network, ports and airports is able to trade many goods at low cost. Business and consumers are able to obtain
these goods quickly, resulting in economic growth.

Example No:1

Coca-Cola Enterprises
Challenge:
Required a more modern and
consistent supply chain
Needed a consistent process
to assist with acquisitions

Wanted to better integrate manufac-

A Modern Supply Chain for a Classic Beverage


When it comes to the worlds most powerful brands, Coca-Cola is still number one.
The iconic beverage maker, which has dominated the global soft drink market for
more than a century, continued its 12-year reign at the top in 2011, according to
Interbrands latest global rankings.

turing and retail operations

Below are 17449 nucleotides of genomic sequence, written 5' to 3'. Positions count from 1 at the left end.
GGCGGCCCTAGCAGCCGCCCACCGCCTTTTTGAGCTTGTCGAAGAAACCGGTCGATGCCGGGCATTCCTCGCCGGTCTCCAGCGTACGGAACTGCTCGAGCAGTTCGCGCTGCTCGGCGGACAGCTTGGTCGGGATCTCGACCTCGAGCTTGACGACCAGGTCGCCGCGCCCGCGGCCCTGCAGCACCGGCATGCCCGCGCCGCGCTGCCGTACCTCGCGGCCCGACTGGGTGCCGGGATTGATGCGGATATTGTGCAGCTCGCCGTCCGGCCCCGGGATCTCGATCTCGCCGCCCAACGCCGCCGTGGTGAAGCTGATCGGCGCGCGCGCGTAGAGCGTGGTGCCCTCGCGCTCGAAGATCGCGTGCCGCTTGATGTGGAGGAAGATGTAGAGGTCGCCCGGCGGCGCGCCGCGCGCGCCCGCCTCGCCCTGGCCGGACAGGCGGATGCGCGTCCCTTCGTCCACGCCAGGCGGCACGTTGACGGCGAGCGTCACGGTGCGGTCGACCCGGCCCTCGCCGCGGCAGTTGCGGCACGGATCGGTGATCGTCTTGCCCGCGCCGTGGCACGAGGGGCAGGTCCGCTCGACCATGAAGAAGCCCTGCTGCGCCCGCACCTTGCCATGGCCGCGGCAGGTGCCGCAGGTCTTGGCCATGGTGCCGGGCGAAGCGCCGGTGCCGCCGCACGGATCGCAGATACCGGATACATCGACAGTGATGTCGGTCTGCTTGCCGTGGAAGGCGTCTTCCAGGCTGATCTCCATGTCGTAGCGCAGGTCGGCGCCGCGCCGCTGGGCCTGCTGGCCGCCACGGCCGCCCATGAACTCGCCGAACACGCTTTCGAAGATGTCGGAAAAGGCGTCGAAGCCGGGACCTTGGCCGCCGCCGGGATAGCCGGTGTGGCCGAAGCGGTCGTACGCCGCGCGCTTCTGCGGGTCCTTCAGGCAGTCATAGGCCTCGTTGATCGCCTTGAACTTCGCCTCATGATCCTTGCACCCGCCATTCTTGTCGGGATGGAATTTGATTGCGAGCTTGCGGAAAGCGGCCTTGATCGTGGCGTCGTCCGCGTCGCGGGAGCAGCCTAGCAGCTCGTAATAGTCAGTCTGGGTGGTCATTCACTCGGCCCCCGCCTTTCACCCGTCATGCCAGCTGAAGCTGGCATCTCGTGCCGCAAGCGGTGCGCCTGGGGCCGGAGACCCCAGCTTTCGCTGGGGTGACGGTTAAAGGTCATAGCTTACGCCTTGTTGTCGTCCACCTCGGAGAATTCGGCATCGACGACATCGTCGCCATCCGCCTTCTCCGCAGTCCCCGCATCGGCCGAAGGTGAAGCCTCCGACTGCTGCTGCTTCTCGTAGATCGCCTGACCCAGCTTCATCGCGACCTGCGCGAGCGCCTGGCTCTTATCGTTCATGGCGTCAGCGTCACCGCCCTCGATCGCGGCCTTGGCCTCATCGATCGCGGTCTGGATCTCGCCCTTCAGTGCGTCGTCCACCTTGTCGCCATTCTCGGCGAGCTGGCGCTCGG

Solution:
Deploy SAP ERP
Outsource applications to CSC

Results:
Implemented a new supply
chain process featuring increased
automation
Brought newly acquired operations
online more quickly
Can see linked supply-and-demand

For Coca-Cola, achievements like this are byproducts of a vision and an operating
framework that is built on excellence. At Coca-Cola Enterprises (CCE), the
exclusive Coca-Cola bottler for its territories in Western Europe, the companys goal
is to be the number 1 or strong number 2 choice in every category it competes in.
But on the road to long-term, sustainable growth, CCE faces similar challenges to
many other manufacturing and logistics businesses. A top priority is replacing
dated systems with a modernized platform across markets to create a cohesive
view of metrics and streamlined processes.
Bottling iconic brands in Europe
CCE is one of the worlds largest marketers, producers and distributors of Coca-Cola
products. CCE buys concentrate from The Coca-Cola Company and combines it with